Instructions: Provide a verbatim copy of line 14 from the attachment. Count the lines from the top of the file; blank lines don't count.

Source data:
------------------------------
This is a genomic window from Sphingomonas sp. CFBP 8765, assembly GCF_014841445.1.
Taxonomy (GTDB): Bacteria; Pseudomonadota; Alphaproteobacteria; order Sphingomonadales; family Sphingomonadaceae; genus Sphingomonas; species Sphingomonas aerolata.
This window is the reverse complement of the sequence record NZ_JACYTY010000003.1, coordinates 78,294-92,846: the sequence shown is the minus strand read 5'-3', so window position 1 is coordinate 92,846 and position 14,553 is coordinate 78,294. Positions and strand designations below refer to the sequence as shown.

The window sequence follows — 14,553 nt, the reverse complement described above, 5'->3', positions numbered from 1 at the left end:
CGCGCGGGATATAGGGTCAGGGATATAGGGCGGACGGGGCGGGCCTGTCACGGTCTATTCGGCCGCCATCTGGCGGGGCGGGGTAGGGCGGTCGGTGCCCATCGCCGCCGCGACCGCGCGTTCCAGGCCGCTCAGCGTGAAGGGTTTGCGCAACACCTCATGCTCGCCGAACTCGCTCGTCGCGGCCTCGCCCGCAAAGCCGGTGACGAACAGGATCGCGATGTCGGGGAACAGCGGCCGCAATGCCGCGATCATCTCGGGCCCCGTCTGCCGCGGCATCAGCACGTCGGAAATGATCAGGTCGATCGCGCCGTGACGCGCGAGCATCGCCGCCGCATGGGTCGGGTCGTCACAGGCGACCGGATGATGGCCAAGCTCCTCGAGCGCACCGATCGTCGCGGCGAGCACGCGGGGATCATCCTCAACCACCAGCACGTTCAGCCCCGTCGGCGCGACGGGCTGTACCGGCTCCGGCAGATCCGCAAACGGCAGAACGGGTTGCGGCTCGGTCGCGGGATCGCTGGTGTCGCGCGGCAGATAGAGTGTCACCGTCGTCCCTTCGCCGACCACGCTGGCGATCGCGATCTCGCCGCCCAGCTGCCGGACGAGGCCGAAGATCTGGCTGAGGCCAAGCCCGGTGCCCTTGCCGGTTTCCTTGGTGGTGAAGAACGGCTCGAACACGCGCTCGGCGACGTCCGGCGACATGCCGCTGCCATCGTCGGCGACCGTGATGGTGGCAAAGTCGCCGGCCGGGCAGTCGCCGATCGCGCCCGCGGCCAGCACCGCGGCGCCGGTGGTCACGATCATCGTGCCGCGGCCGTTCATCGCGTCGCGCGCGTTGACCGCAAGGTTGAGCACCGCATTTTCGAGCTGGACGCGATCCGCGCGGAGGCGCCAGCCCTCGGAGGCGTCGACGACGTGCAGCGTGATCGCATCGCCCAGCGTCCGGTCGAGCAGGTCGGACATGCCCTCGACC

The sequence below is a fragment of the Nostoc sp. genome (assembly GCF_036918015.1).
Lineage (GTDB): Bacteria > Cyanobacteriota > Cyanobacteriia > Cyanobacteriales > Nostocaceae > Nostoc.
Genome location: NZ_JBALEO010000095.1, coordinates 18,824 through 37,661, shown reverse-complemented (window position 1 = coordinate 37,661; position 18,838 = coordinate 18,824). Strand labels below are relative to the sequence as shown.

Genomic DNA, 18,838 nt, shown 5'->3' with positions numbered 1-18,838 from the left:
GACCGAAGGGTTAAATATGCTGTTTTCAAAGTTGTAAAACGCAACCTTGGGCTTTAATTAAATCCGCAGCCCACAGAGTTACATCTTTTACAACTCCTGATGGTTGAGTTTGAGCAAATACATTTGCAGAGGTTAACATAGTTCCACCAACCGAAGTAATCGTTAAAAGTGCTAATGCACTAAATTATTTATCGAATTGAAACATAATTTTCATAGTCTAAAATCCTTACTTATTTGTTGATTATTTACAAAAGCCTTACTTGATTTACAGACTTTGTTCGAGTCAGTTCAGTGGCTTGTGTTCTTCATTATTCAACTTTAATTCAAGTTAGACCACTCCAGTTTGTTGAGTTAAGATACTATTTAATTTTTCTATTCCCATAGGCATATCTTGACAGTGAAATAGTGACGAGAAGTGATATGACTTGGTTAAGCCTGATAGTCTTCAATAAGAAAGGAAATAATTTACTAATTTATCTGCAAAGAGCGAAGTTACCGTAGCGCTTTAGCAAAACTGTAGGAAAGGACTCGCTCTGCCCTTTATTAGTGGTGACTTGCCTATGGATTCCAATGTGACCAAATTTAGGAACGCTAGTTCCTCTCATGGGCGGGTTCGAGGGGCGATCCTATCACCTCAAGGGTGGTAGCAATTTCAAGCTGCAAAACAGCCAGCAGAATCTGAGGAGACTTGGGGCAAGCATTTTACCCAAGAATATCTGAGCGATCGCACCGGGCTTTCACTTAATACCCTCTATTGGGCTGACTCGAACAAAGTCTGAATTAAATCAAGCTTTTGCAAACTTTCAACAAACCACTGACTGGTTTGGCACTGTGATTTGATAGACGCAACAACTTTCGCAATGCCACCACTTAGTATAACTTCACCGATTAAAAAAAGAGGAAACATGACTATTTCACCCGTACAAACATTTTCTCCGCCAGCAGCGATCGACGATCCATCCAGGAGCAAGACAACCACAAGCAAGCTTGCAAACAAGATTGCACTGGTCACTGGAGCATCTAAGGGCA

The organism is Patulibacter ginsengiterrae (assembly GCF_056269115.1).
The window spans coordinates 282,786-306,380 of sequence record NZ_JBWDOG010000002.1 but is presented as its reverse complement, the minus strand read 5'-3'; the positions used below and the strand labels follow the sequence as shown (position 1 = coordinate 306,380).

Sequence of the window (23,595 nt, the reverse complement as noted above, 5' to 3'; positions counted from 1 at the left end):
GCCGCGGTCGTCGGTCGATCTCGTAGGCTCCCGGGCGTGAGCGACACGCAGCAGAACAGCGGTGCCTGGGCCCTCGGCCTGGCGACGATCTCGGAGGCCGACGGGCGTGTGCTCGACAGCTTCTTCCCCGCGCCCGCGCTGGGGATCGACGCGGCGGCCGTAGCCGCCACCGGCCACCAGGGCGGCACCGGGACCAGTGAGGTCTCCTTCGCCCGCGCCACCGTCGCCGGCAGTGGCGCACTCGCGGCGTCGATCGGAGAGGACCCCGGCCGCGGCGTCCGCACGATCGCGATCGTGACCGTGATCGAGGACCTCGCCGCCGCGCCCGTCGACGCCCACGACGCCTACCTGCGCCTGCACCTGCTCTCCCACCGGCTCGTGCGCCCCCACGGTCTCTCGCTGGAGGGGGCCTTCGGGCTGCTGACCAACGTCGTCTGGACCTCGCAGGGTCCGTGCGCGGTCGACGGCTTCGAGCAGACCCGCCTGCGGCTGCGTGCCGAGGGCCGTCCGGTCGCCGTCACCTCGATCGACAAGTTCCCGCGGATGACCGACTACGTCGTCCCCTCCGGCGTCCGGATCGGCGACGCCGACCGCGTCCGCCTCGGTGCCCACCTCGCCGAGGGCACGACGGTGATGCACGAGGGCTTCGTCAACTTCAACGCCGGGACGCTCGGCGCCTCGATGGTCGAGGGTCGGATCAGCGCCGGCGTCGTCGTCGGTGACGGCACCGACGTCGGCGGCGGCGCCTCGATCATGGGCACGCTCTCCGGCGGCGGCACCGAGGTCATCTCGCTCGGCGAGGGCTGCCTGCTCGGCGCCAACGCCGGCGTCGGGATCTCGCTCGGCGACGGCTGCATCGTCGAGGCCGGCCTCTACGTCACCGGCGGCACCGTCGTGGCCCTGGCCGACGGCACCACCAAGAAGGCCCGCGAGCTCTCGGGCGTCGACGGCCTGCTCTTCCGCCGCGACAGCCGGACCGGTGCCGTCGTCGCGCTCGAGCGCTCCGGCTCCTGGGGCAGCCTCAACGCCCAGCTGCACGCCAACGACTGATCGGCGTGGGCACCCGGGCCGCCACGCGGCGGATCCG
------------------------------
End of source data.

GCCGCGGTCGTCGGTCGATCTCGTAGGCTCCCGGGCGTGAGCGACACGCAGCAGAACAGCGGTGCCTGGGCCCTCGGCCTGGCGACGATCTCGGAGGCCGACGGGCGTGTGCTCGACAGCTTCTTCCCCGCGCCCGCGCTGGGGATCGACGCGGCGGCCGTAGCCGCCACCGGCCACCAGGGCGGCACCGGGACCAGTGAGGTCTCCTTCGCCCGCGCCACCGTCGCCGGCAGTGGCGCACTCGCGGCGTCGATCGGAGAGGACCCCGGCCGCGGCGTCCGCACGATCGCGATCGTGACCGTGATCGAGGACCTCGCCGCCGCGCCCGTCGACGCCCACGACGCCTACCTGCGCCTGCACCTGCTCTCCCACCGGCTCGTGCGCCCCCACGGTCTCTCGCTGGAGGGGGCCTTCGGGCTGCTGACCAACGTCGTCTGGACCTCGCAGGGTCCGTGCGCGGTCGACGGCTTCGAGCAGACCCGCCTGCGGCTGCGTGCCGAGGGCCGTCCGGTCGCCGTCACCTCGATCGACAAGTTCCCGCGGATGACCGACTACGTCGTCCCCTCCGGCGTCCGGATCGGCGACGCCGACCGCGTCCGCCTCGGTGCCCACCTCGCCGAGGGCACGACGGTGATGCACGAGGGCTTCGTCAACTTCAACGCCGGGACGCTCGGCGCCTCGATGGTCGAGGGTCGGATCAGCGCCGGCGTCGTCGTCGGTGACGGCACCGACGTCGGCGGCGGCGCCTCGATCATGGGCACGCTCTCCGGCGGCGGCACCGAGGTCATCTCGCTCGGCGAGGGCTGCCTGCTCGGCGCCAACGCCGGCGTCGGGATCTCGCTCGGCGACGGCTGCATCGTCGAGGCCGGCCTCTACGTCACCGGCGGCACCGTCGTGGCCCTGGCCGACGGCACCACCAAGAAGGCCCGCGAGCTCTCGGGCGTCGACGGCCTGCTCTTCCGCCGCGACAGCCGGACCGGTGCCGTCGTCGCGCTCGAGCGCTCCGGCTCCTGGGGCAGCCTCAACGCCCAGCTGCACGCCAACGACTGATCGGCGTGGGCACCCGGGCCGCCACGCGGCGGATCCG